Tuesday, July 15, 2003

How To Divorce Yourself

I never return to the
United States without a trip to Barnes & Noble. The
reading habit was inculcated young. As a child in
Canada, it was the comic book rack at the local
drugstore. Every Saturday morning, without fail, I would
collect returnable bottles at construction sites on my
way to pick up the new Superman or Justice League Of
America issue for 12 cents, or 6 bottles as I evaluated
pricing at the time, and I would spend the day reading
and re-reading the adventures of those who were gifted
with special powers. Then, I would go home and talk for
hours with friends who read the same stories, learning
as much from them as I did from the stories themselves.
As I grew older, my Mother, too an avid reader, bought
me the Hardy Boys mysteries, and after finishing those,
I moved on to Jane Withers. I remember the excitement
the day my grandmother gave me an old encyclopedia from
her closet. I knew it was old even then. The planets
described ended at Uranus. Pluto had not been discovered
yet, and I didn’t care. When there was nothing new to
read, I read the dictionary.

Last week, I
traveled to Dallas, St. Louis, and Des Moines. I spent
leisurely afternoons in Dallas and Des Moines inspecting
the racks and sipping coffee while I read introductions
and selected chapters, all in an effort to make my
selections worthwhile. Like a junkie, I can never get
enough. One book leads to another, to another, and on ad
infinitum. There is something about reading that is
eternal, akin to walking by the ocean and wondering how
many waves have come and gone that I have missed. There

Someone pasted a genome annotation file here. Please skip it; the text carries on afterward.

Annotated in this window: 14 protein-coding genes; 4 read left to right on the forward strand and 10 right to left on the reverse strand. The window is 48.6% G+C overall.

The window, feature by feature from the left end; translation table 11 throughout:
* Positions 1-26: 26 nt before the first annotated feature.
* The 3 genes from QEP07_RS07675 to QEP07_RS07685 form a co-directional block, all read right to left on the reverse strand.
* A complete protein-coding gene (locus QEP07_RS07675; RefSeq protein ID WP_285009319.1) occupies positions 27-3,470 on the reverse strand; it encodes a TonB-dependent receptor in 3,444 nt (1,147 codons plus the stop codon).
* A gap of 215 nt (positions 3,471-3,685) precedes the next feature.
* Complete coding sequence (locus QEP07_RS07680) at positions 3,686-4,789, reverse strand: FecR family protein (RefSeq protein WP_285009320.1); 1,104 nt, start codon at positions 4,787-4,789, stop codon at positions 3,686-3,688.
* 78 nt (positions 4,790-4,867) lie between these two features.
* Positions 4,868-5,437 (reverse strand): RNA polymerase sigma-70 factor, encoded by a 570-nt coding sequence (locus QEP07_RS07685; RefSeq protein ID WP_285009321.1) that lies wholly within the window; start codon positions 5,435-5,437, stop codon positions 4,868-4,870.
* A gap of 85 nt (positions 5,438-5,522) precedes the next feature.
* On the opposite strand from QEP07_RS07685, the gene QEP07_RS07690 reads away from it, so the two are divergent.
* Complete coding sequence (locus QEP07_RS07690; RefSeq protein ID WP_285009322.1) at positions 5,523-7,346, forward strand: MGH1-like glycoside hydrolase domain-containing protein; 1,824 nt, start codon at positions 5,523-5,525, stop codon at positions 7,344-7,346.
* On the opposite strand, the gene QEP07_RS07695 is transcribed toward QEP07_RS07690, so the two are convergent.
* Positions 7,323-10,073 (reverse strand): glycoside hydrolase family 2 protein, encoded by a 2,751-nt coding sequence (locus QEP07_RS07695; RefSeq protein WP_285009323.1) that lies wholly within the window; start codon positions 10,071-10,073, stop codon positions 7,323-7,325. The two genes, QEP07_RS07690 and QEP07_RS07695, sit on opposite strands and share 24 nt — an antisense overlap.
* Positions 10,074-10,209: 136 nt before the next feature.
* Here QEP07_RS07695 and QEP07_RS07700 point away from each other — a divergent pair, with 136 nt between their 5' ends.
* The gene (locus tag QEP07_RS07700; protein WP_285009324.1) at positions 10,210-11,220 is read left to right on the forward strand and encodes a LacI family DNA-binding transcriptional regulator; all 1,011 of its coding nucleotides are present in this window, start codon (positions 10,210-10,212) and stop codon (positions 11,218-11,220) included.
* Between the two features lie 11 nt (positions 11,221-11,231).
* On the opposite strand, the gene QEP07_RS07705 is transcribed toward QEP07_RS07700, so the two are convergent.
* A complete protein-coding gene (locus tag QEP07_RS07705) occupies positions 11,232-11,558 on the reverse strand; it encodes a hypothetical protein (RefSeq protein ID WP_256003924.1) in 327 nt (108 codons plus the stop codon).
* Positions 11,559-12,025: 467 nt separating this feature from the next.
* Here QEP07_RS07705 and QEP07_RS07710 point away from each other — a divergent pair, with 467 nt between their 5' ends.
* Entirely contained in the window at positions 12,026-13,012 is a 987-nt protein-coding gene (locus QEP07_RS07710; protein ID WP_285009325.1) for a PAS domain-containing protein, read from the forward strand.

is never enough time to see all the waves that elicit
awe or time to read all the books that bring us to
places we have never been.

While in Dallas, I
wandered to the back of the store where comfortable
chairs are arranged to sit and read. As I happened onto
one of these nooks, I noticed a young man, not more than
30, slouched in a big, overstuffed leather chair,
reading. His was a large, paperback and I noticed the
title: “How To Divorce Yourself,” a title I found sadly
amusing, a dismal euphemism for “How To Divorce Yourself
From Someone Else.” Over his book I saw his face, sad,
not tearful, but filled with remorse. I sat down and
watched the young man reading carefully and I saw his
finger move unconsciously to passages he felt
particularly relevant, and his face gave away those
passages he found particularly painful.

It was a
minute, perhaps two, before he sensed someone was there
and he looked up. I wanted to look away, but I could
not. He stared at me for a moment, his eyes tired and
dull, and I remember wanting him to see empathy in the
eyes that stared back at him, if only because I had
figuratively sat where he was sitting some years ago.
When his eyes fell back to the words, I began reading,
but found I was not reading. I was remembering -- the
divorce, the pain, and I felt distress and sadness in
how his loss was marginalized when reduced to simply,
“How-To.” After all, it’s different than “How To Get
Rich,” or “How To Rebuild Your Motor.” “How-To” books
should be about things you want to do, like build a deck
or soothe a soul. Reading should be something you want
to do, too, delivering information about something that
excites, pouring over words that deliver emotions that
you want to feel, thoughts that make your life better,
or perhaps just a story about those who have special
powers, stories which you can share with others who have
read the same words. “How To Divorce Yourself” surely
accomplished none of these.

I spent a few more
moments trying to read, getting nowhere, then rose from
my chair and I wanted to say something, anything that
might help this young man deal with a life situation far
more significant and difficult than can be answered by
“How-To.” Yet, I said nothing. There is an absence of
trust inherent in the efficacy of such gestures by
strangers. And now, after a few days of reflection, I
regret not having special powers as I used to read about
in the comics, or at least asking him if he wanted to
talk and then suggest that his next read be one that
provides him some solace and understanding that goes
well beyond the blueprint of “How To Divorce Yourself,”
perhaps a book that spoke of building a relationship,
rather than destroying one.


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